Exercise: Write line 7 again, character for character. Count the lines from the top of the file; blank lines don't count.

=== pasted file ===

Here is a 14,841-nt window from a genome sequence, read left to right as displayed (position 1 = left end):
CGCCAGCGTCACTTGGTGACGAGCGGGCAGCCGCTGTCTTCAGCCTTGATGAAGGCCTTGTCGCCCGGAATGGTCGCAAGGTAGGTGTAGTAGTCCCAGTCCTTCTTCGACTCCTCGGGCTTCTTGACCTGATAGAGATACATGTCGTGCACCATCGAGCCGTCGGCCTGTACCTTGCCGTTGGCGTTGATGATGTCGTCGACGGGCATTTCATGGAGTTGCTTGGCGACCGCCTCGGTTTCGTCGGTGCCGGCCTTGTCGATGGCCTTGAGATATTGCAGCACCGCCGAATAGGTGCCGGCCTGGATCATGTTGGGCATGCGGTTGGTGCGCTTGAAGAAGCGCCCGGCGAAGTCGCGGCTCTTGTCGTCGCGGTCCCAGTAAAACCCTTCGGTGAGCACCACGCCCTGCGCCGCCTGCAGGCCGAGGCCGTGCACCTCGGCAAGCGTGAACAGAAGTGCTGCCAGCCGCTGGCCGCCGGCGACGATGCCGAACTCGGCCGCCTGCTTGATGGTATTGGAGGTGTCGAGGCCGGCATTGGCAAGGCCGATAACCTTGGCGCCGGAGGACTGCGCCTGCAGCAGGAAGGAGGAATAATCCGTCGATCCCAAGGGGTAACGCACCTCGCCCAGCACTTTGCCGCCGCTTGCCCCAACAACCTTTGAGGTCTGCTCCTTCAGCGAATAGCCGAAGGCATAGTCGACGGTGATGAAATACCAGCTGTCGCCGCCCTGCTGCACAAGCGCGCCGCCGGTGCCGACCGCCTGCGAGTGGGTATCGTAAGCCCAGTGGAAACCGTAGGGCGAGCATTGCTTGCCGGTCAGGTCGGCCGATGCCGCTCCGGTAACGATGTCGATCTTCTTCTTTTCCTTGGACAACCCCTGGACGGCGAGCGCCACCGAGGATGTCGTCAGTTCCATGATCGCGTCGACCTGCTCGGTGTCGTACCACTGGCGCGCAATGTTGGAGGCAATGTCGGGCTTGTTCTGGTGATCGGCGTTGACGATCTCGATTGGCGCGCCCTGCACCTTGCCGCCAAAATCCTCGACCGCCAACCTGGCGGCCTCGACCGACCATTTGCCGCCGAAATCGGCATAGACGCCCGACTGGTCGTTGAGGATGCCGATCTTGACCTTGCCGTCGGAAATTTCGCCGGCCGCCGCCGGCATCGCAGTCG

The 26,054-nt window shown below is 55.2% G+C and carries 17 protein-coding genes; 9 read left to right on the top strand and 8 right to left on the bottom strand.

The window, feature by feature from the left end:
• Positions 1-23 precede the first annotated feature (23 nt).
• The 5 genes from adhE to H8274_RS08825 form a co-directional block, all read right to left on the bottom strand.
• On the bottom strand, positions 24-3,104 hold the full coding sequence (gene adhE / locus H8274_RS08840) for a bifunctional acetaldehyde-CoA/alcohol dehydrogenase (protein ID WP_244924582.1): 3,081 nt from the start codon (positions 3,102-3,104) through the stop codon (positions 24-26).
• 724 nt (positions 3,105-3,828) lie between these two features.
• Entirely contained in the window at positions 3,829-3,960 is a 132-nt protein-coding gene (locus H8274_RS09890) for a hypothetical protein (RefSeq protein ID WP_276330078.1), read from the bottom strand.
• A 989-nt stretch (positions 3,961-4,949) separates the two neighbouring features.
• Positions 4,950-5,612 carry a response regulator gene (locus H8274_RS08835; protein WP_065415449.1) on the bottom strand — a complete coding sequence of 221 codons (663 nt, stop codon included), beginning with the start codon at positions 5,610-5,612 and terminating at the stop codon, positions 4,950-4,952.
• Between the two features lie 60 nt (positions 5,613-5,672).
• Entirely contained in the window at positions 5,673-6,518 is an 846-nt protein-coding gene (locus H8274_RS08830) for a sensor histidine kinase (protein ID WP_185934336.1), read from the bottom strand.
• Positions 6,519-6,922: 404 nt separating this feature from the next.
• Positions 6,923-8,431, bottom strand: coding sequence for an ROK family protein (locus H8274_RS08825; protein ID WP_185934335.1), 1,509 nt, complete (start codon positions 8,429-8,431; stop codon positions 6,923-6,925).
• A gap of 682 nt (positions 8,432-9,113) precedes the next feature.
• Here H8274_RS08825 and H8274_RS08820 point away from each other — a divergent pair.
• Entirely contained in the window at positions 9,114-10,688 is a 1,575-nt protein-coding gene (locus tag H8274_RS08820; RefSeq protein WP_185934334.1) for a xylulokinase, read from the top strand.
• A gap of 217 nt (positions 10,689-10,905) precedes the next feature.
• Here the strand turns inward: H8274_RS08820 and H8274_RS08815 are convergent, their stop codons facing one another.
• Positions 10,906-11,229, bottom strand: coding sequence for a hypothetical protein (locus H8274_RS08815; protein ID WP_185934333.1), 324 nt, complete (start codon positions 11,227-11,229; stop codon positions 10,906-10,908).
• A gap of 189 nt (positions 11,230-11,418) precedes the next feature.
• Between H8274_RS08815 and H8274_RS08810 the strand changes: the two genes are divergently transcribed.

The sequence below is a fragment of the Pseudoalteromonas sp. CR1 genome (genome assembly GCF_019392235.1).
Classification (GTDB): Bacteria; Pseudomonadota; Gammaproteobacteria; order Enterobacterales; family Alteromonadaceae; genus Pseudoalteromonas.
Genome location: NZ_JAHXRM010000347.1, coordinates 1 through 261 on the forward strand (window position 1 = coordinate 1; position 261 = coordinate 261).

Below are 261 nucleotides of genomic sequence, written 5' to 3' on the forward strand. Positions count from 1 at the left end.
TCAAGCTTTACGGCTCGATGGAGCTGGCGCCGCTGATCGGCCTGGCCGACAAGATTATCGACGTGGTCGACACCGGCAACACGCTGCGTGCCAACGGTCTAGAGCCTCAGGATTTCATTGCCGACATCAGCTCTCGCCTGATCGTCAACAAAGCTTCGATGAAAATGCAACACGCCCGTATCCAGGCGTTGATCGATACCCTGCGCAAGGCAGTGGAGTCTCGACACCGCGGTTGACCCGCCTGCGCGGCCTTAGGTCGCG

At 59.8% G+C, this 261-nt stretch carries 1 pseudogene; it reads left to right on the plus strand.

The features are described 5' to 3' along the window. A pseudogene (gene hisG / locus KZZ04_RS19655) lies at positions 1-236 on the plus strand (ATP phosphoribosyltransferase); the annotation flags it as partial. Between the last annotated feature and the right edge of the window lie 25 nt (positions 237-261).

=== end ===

• On the bottom strand, positions 24-3,104 hold the full coding sequence (gene adhE / locus H8274_RS08840) for a bifunctional acetaldehyde-CoA/alcohol dehydrogenase (protein ID WP_244924582.1): 3,081 nt from the start codon (positions 3,102-3,104) through the stop codon (positions 24-26).